alifirat alifirat - 10 months ago 48
Scala Question

Why does Scala allow nested data structures like List or Array

Why does a language like Scala, with a very strong static type system, allow the following constructions:

scala> List(1, List(1,2))
res0: List[Any] = List(1, List(1, 2))

The same thing works if you replace
. I learned functional programming in OCaml, which would reject the same code at compile-time:

# [1; [1;2]; 3];;
Characters 4-9:
[1; [1;2]; 3];;
Error: This expression has type 'a list
but an expression was expected of type int

So why does Scala allow this to compile?

Answer Source


Long story short, OCaml and Scala use two different classes of type systems: the former has structural typing, the latter has nominal typing, so they behave differently when it comes to type inference algorithms.

Full discussion

If you allow nominal subtyping in your type system, that's pretty much what you get.

When analyzing the List, the Scala compiler computes the type as the LUB (least upper bound) of all types that the list contains. In this case, the LUB of Int and List is Any. Other cases would have a more sensible result:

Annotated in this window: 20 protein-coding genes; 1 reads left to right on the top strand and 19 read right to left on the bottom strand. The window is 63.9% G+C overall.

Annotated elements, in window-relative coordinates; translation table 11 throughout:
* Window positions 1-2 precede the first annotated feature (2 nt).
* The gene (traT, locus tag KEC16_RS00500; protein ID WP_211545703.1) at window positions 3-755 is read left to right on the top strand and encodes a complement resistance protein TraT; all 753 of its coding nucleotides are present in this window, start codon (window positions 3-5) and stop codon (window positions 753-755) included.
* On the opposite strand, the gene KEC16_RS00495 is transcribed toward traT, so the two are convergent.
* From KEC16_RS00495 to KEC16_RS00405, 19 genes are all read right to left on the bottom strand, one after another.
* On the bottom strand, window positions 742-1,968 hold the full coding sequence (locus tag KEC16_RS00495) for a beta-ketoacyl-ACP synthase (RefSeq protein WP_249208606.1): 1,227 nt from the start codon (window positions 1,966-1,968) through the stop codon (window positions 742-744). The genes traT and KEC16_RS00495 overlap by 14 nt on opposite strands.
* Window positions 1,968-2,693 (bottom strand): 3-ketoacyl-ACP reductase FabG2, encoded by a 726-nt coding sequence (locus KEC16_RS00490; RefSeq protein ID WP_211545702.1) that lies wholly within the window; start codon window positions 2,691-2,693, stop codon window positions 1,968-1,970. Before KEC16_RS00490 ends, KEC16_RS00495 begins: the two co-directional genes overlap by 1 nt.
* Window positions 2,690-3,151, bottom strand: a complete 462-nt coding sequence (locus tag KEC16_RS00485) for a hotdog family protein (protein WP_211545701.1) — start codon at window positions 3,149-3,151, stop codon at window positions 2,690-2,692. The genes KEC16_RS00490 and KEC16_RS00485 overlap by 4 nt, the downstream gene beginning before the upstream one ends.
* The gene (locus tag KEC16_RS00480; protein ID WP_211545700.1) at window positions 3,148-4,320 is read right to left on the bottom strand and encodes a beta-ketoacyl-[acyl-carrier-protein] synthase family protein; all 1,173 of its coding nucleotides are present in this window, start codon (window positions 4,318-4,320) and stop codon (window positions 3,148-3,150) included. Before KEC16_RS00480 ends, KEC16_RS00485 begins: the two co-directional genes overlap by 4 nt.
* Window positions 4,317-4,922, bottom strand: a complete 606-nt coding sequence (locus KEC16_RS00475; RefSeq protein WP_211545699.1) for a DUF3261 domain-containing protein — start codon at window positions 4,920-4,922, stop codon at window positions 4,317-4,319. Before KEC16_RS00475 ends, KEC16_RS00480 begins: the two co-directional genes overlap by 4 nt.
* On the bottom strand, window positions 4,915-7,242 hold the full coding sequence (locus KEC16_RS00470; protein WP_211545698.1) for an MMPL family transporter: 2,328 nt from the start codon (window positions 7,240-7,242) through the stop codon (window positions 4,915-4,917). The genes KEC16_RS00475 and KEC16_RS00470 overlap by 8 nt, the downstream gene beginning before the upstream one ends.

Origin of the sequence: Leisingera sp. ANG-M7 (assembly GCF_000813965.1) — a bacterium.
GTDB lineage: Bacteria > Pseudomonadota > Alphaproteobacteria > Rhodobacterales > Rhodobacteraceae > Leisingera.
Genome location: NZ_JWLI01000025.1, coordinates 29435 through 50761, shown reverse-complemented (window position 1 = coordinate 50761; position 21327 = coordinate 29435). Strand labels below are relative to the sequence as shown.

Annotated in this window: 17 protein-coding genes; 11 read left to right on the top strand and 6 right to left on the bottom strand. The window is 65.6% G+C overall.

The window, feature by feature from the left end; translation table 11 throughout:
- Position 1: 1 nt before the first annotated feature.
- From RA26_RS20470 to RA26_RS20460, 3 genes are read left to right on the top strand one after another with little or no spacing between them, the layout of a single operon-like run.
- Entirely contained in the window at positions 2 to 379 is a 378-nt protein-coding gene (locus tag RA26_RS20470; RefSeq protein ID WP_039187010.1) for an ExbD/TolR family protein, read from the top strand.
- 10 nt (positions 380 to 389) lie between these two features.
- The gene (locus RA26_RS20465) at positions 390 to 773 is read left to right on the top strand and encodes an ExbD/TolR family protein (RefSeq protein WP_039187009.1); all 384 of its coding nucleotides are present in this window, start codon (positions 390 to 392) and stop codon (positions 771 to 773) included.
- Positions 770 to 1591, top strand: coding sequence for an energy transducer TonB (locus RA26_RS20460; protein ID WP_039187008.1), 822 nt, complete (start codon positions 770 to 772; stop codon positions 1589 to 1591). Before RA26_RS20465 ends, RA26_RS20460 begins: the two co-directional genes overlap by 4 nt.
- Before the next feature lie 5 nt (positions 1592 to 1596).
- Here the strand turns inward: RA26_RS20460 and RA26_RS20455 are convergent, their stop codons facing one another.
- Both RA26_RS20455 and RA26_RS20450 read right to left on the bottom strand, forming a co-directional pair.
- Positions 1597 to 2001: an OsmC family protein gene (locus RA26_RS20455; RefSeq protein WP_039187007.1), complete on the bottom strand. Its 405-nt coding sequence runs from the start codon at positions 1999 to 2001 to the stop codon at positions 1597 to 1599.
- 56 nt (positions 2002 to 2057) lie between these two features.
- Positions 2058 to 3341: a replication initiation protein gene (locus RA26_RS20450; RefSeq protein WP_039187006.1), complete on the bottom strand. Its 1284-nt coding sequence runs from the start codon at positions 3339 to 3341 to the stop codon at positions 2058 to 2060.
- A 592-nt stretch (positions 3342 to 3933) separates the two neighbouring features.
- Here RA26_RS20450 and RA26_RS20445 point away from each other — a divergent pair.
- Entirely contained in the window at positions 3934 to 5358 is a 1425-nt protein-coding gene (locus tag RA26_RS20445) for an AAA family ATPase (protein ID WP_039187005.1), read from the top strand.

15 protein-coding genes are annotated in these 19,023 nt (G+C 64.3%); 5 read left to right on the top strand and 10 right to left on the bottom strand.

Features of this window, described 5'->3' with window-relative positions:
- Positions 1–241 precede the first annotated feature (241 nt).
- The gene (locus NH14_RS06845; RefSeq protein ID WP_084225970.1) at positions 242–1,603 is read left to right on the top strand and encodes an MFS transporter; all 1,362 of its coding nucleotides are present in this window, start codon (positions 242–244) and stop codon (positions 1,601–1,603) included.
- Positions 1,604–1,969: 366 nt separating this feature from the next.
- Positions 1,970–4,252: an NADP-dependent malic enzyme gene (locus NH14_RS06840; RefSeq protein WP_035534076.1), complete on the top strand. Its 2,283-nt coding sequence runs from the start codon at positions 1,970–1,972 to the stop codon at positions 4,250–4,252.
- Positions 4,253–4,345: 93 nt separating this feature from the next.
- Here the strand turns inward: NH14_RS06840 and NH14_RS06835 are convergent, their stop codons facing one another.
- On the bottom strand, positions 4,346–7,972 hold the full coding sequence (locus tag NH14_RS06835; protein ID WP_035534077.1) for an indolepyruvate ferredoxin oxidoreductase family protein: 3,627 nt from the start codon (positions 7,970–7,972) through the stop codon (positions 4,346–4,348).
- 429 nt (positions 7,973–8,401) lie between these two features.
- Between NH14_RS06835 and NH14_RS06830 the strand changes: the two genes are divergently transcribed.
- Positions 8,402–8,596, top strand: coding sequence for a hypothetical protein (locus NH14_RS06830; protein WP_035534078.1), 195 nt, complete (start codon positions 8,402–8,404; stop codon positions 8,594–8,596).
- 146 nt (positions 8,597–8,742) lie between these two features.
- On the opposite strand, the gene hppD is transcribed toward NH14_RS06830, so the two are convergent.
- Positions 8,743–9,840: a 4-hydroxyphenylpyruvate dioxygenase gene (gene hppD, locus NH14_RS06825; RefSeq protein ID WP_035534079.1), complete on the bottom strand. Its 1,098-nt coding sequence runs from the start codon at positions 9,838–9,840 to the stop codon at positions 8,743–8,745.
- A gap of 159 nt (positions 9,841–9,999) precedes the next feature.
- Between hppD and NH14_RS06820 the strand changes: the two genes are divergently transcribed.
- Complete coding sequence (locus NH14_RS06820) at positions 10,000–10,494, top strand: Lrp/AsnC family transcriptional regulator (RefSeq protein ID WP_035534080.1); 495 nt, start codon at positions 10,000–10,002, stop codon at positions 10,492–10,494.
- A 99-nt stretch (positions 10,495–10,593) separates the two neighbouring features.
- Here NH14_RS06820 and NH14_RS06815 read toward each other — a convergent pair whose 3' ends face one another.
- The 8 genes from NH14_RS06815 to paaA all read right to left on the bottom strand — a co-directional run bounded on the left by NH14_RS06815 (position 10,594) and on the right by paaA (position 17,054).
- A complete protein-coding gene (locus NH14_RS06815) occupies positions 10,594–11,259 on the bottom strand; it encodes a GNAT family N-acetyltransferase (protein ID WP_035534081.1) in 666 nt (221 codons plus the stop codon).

@ List(Some(1), None)
res0: List[Option[Int]] = List(Some(1), None)

The LUB of Some[Int] and None is Option[Int], which is usually what you expect. It would be "weird" for the user if this failed with:

expected List[Some[Int]] but got List[Option[Int]]

OCaml uses structural subtyping, so its type system works differently when it comes to type inference. As @gsg pointed out in the comments, OCaml specifically doesn't unify the types like Scala, but requires an explicit upcast.

In Scala, the compiler unifies the types when performing type inference (due to nominal subtyping.)

Of course you can get much better errors with explicit type annotations:

@ val x: List[Int] = List(1, List(1, 2))
Compilation Failed
Main.scala:53: type mismatch;
 found   : List[Any]
 required: List[Int]

You can get warnings whenever the compiler infers Any - which is usually a bad sign - using the -Ywarn-infer-any flag. Here's an example with the scala REPL:

scala -Ywarn-infer-any
Welcome to Scala version 2.11.7 (Java HotSpot(TM) 64-Bit Server VM, Java 1.8.0_51).
Type in expressions to have them evaluated.
Type :help for more information.

scala> List(1, List(1, 2))
<console>:11: warning: a type was inferred to be `Any`; this may indicate a programming error.
       List(1, List(1, 2))
res0: List[Any] = List(1, List(1, 2))